What is sickle cell disease (SCD)?
Sickle cell disease is group of inherited or passed down diseases that affect the shape of hemoglobin in the blood. The presence of abnormal, “sickle” hemoglobin can produce complications. There are many different types of sickle cell. The most common type of sickle cell is HbSS or “sickle cell anemia.” Other types include HbSC, Hb beta + thalassemia, and Hb beta 0 thalassemia.
How do you get sickle cell?
- Sickle cell disease happens when both parents have sickle cell trait, one parent has sickle cell and the other has trait, or when both parents have sickle cell.
- We all have two sets of hemoglobin traits in our DNA – normal hemoglobin is referred to as hemoglobin A. Someone without sickle cell, sickle cell trait, or another abnormal hemoglobin has AA hemoglobin. Someone with sickle cell trait has AS hemoglobin.
- Sickle cell occurs when the S hemoglobin is passed down from both parents. Different types of sickle cell, such as SC and Beta Thalassemia can occur when one parent has sickle cell trait and the other carries a different abnormal hemoglobin. Sickle cell disease is not contagious; You are either born with the disease or you will never have it.
Who is affected by sickle cell disease?
- Sickle cell disease is found throughout the world. In addition to the United States, it is often found in parts of Africa, the Middle East, India and the Mediterranean region.
- In the United States, sickle cell disease mostly affects people of African descent and a few of Latino descent.
- About 1 out of every 400 African Americans has sickle cell disease.
- About 1 out of every 13 African Americans carries sickle cell trait.
- Roughly 100,000 people with sickle cell disease live in the United States. About 10,000 people with sickle cell disease live in North Carolina.
- Each year in North Carolina, over 100 infants are born with sickle cell disease.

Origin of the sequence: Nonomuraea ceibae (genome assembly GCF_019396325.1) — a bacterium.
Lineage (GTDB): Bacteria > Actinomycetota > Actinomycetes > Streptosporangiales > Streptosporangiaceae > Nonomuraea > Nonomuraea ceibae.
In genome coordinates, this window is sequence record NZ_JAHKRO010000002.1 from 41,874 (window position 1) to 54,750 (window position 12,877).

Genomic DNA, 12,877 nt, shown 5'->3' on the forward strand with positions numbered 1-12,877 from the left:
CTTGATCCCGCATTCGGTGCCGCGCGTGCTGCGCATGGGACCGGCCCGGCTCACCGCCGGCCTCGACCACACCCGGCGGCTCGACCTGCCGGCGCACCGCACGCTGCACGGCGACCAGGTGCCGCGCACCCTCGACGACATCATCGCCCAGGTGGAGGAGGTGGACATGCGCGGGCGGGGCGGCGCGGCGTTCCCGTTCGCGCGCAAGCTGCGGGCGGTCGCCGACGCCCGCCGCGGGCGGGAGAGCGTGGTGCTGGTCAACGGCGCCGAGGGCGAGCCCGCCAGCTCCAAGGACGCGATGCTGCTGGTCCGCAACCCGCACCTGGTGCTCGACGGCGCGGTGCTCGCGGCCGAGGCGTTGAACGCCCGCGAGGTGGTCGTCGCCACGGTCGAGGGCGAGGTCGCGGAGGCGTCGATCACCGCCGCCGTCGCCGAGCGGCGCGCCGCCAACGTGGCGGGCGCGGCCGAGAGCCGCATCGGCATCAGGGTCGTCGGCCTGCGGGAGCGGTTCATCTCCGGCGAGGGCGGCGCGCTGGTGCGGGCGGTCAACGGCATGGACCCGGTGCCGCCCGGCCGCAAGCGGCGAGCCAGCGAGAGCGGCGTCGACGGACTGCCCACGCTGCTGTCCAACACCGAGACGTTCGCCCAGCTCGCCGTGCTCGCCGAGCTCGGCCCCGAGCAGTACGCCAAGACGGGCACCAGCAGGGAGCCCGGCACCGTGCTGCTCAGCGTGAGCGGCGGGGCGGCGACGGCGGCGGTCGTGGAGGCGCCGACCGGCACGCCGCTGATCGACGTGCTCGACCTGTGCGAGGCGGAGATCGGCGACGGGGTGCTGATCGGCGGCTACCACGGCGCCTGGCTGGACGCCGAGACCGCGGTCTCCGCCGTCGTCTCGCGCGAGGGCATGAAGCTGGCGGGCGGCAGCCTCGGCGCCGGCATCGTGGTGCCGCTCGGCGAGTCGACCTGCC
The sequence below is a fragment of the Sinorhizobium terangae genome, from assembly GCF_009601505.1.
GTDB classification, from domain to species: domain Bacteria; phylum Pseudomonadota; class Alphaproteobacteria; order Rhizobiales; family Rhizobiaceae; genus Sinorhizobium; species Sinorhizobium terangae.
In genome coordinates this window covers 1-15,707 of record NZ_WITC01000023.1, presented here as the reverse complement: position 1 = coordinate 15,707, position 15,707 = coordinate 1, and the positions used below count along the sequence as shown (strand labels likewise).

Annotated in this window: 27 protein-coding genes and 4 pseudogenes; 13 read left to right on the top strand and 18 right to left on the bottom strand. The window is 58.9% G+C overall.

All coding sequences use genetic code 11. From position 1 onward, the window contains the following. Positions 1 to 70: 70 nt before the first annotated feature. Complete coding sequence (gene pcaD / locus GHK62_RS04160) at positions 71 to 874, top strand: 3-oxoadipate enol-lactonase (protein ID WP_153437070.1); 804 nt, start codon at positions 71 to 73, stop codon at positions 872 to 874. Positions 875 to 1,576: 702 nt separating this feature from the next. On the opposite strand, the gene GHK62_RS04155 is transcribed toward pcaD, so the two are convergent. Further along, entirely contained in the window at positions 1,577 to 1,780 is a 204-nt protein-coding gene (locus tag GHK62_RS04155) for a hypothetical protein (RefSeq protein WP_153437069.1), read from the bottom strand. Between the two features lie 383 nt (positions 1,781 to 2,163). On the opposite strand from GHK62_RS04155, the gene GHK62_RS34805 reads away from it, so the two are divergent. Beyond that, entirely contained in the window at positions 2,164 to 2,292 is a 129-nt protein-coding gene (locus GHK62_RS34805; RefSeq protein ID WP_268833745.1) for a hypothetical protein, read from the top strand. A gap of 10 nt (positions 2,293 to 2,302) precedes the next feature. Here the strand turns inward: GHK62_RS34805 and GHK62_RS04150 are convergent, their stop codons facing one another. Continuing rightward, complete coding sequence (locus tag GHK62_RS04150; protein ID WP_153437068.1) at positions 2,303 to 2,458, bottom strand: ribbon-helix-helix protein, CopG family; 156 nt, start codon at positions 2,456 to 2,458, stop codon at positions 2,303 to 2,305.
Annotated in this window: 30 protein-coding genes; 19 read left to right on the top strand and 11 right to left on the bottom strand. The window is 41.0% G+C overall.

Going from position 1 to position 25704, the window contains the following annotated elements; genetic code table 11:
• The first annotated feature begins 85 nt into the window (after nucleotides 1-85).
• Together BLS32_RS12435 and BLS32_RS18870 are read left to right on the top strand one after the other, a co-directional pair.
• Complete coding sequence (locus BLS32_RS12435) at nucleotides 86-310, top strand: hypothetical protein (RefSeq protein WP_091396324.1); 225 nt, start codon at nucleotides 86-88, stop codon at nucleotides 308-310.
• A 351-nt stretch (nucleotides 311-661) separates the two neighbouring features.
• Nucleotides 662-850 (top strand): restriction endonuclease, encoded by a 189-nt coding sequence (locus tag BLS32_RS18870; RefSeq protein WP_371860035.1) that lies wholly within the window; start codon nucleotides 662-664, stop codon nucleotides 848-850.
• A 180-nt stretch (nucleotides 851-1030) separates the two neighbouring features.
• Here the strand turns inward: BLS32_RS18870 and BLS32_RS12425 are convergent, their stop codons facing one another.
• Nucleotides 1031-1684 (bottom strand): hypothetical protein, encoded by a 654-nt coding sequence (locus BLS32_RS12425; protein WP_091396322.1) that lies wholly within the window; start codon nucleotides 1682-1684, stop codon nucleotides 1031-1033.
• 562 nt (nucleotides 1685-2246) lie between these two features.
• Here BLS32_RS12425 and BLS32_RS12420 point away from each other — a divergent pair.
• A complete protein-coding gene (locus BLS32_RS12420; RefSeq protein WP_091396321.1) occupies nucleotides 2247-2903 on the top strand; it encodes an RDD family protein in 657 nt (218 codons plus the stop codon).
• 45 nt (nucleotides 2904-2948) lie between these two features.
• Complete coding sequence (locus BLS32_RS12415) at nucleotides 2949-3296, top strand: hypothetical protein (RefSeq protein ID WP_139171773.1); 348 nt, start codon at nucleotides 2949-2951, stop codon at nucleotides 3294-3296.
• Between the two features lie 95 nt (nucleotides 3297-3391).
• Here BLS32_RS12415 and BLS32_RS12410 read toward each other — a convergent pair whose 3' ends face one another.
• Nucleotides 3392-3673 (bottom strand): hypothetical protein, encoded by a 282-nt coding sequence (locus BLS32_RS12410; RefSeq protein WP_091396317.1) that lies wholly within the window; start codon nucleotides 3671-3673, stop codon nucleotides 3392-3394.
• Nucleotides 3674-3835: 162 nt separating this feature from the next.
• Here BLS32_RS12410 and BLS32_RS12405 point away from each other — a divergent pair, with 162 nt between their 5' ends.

What are the symptoms of sickle cell disease?
- The most common symptoms of sickle cell disease are fatigue and painful episodes called vaso-occlusive crisis.
- Sickle cell disease can affect all organs in the body.
- People with sickle cell disease can lead full, happy, and productive lives with treatment.
How is sickle cell disease treated?
- Routine visits with doctors specializing in sickle cell called hematologists. Your sickle cell doctor will determine which treatments are right for you.
- Hydroxyurea is a daily medication used in patients with sickle cell.
- Penicillin prophylaxis is used in children to lessen the risk of infection.
- Many patients receive blood transfusions regularly or as needed.
- There are many other medications used to treat the various symptoms of sickle cell such as: L-glutamine, voxelotor, and crizanlizumab.
How can I help someone with sickle cell disease?
- Donate blood at your local Red Cross.
- Join the bone marrow donor registry at bethematch.org
- It is especially important for African Americans without sickle cell to donate blood and join the bone marrow registry as they are the most likely match for sickle cell patients in need of blood or bone marrow transplant.
Where can I learn more about sickle cell disease?
- We encourage patients to learn about their disease and stay up to date on treatments and research studies. Your sickle cell doctor is always willing to answer questions or help you understand more clearly.
- Here are some websites we trust to provide good information:
What is thalassemia?
Thalassemia is an inherited or passed down blood disorder where the body is unable to make enough healthy hemoglobin. A person with thalassemia may have “beta” or “alpha” thalassemia depending on the part of the hemoglobin that is not being properly made in the red blood cells. Thalassemia may also be categorized severity by specifying “trait”, “intermedia”, or “severe”.
Who is affected by thalassemia?
Thalassemia commonly affects people or families who come from Mediterranean countries such as Greece and Turkey and those from Africa, Asia and the Middle East.
What are the symptoms of thalassemia?
Anemia, fatigue, enlarged spleen, and the need for blood transfusions.